Cross-Training Versus COVID-19

Don Harris - Retail Perspective

Originally printed in the December 2020 issue of Produce Business.

In a world where everyone is searching for the “new normal,” the innovative produce retailer must look at his operation objectively and truly think “out-of-the-box.” While strategic planning and calculating sales goals comes naturally, our new situation requires examination of all avenues to prepare our operations to survive and remain viable during this critical period.

While the virus does not look to be weakening — in fact it seems to be gaining steam in many areas — new and unorthodox methods of dealing with potential situations and challenges need to be examined no matter how unlikely the scenario might be. Management may consider this a waste of time, however, given the unique nature of this virus and its effects upon economies around the world, it is something that cannot be overlooked. So, once again, we see that upper management’s sometimes limited vision creates a lack of action showing that “they just don’t get it!”

Given the uncertainty of how the virus will spread across the globe in the next few months prior to the introduction of the promised vaccine, we in the produce world need to look at our operations to see how we can maintain the vital service that we are providing to consumers and keep our operations functioning. A key area is in the retention or continuation of adequate labor to supply, stock, and maintain our departments.

Our best defense in this area would be to look at the potential of cross-training everyone in your operation to step in at various levels to provide needed services to maintain operation.

In this area, we have had some experience in the past as there is always planning that goes into the need for allowing associates vacation time, and the need for sick days when they occur. However, during this pandemic, it is necessary to go far beyond the simple plans and make a strategic decision to plan for a catastrophic loss of labor due to virus infections and contact quarantines. Our best defense in this area would be to look at the potential of cross-training everyone in your operation to step in at various levels to provide needed services to maintain operation. This is an extensive action that would require a tremendous effort on everyone’s part to be willing to take on these additional responsibilities and learn new job functions.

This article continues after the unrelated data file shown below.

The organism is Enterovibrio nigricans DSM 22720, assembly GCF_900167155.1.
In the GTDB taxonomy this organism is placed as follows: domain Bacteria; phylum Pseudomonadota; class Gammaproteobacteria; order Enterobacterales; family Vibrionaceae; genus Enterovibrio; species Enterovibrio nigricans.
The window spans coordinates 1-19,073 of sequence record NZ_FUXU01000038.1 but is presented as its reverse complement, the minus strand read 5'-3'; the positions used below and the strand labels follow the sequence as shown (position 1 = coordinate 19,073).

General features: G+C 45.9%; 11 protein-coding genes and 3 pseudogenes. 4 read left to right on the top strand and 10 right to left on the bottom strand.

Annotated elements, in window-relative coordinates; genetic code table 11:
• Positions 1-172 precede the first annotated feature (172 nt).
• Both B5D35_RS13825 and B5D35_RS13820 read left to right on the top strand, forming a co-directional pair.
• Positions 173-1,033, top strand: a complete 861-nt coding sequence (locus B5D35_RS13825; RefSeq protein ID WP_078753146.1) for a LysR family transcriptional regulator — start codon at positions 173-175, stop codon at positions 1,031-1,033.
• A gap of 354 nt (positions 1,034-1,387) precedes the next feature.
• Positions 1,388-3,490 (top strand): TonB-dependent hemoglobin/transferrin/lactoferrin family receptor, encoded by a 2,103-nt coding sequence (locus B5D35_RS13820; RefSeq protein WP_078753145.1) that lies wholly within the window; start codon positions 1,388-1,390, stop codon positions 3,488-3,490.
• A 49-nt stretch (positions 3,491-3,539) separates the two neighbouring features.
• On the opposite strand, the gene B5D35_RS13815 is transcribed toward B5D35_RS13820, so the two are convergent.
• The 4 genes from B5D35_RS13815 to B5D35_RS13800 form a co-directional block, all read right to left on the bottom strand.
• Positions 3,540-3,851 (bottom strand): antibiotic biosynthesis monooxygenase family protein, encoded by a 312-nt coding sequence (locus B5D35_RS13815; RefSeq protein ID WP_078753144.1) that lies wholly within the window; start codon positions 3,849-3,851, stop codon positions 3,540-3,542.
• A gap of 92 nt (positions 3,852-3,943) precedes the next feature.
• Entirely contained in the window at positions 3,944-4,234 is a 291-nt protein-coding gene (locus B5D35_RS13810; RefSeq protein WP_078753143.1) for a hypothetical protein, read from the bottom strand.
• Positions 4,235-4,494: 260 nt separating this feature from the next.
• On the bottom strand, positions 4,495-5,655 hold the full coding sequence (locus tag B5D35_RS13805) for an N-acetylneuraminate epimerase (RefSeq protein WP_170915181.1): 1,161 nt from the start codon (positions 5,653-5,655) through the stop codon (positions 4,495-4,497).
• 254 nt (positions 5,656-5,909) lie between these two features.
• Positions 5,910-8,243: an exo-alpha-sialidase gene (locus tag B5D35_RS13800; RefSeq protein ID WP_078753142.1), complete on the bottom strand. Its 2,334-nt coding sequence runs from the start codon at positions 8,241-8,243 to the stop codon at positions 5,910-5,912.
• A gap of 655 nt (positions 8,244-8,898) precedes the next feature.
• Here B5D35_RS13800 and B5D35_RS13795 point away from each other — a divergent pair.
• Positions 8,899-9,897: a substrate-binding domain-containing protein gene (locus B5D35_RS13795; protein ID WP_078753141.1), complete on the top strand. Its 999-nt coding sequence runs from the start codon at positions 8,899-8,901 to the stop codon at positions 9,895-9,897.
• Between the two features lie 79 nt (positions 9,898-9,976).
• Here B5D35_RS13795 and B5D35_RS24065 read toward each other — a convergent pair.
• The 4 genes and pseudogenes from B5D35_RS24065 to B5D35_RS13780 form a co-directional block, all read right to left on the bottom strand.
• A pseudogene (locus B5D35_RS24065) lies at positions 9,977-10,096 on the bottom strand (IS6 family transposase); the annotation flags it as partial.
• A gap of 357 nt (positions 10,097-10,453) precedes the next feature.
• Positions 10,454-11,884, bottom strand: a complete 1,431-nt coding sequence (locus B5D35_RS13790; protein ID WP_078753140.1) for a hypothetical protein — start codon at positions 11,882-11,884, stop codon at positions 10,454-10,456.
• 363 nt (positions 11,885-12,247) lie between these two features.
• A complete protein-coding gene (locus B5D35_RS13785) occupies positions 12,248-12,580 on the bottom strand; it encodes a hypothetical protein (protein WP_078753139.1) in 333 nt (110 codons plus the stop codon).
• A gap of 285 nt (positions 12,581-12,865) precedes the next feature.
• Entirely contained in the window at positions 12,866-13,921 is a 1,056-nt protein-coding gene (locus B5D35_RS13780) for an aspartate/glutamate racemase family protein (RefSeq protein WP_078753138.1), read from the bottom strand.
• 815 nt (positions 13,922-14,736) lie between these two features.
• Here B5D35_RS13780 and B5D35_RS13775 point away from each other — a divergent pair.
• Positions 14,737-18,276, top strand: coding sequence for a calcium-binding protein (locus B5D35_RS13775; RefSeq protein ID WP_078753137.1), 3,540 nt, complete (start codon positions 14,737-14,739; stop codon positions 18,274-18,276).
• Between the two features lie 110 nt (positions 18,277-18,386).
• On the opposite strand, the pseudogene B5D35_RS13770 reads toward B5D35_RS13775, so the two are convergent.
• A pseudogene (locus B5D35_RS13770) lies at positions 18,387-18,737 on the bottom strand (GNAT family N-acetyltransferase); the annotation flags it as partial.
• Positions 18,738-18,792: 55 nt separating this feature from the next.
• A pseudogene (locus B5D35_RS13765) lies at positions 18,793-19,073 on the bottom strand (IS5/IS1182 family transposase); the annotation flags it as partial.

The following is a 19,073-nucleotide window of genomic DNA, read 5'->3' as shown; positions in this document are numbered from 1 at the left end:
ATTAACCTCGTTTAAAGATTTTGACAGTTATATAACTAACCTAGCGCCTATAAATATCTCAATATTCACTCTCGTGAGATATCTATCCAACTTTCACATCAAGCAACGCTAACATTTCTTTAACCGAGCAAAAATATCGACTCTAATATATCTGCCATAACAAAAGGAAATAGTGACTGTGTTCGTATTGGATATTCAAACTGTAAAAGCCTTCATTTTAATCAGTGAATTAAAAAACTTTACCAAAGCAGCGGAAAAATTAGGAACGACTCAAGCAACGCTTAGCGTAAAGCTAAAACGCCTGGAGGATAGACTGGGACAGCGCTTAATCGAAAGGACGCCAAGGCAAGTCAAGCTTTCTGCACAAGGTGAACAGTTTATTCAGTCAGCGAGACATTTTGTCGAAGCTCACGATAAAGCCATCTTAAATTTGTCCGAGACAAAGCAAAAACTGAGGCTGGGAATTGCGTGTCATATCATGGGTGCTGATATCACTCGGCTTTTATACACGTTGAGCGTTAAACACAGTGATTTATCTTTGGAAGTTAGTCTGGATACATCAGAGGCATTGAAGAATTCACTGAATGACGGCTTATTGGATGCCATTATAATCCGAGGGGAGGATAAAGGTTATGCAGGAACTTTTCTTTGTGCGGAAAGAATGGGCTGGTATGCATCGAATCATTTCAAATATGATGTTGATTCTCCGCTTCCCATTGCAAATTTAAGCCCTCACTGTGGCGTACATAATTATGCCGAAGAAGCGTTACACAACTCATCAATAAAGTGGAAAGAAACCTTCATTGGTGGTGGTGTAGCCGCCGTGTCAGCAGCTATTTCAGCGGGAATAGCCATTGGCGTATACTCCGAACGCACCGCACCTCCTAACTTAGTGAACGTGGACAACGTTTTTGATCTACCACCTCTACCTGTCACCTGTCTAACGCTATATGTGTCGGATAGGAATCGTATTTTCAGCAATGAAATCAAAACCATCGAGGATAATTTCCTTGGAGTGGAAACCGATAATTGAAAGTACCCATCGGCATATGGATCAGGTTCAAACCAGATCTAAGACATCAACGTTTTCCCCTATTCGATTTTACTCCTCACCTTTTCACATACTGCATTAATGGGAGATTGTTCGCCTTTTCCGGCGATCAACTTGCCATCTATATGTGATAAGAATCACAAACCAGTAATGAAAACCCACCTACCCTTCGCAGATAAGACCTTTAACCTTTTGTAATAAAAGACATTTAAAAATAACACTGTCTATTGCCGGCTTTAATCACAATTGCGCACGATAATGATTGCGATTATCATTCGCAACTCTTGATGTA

Initially, the best way to start would be for each person in your operation to teach their responsibilities and job functions to their subordinates. In turn, their subordinates would then teach their responsibilities and job functions to those that they supervise and so on down through the complete organization. This now provides a larger pool of people that could step in should a widespread infection occur in your operation.

It might also be a strategic move to identify others within the operation that would benefit from this cross-training and have advancement potential. This would allow for additional flexibility in filling vacancies that could be caused by the virus itself or exposure to the virus and ultimate quarantines. Teaching one’s job functions and responsibilities to those who they supervise on down throughout the organization would provide a “safety net” in case of catastrophic losses in labor due to the pandemic.

Beyond just the operation of your merchandising and store operations, this strategy can be used to cross-train throughout your total supply chain. This would include having personnel in your operation learn the jobs and responsibilities of distribution and warehousing. This would provide additional support for those parts of the operation that are just as vulnerable as your own operation to this threat. It would also provide additional flexibility in the operation to maintain consistent supply to the consumer as well as develop additional skills and identify potential throughout your organization.

Additionally, these personnel could be cross-trained in the functions and responsibilities within your organization. While some may view this as an extreme measure to be undertaken that may never be needed, given the history of this pandemic, we cannot afford to not look at every possible way to protect the operation and continue the essential work of providing food to consumers. We must look at every contingency, no matter how remote, to anticipate unique challenges and threats to our operation and provide potential solutions.

Such action, while it may seem to be reactive and paranoid, needs to be examined and evaluated for the value that it could offer in combating the challenges presented by this worldwide virus. The use of cross-training across all disciplines to provide a larger pool of individuals that can step in, if necessary, to fill in potential holes in the supply chain within your produce organization, can instruct, create, and make available critical personnel to maintain the availability of healthful, fresh produce to the consumer.

While we recognize that this type of action will require substantial effort and commitment, it could be that one vital link that maintains the ability of our produce operations to continue providing needed food during a time of uncertainty. While we all hope and pray that these types of catastrophic situations do not occur, we cannot, in good conscience, ignore any solution or remedy available that would prevent or hinder our ability to perform this essential service.

Don Harris is a 41-year veteran of the produce industry, with most of that time spent in retail. He worked in every aspect of the industry, from “field-to-fork” in both the conventional and organic arenas. Harris is presently consulting. Comments can be directed to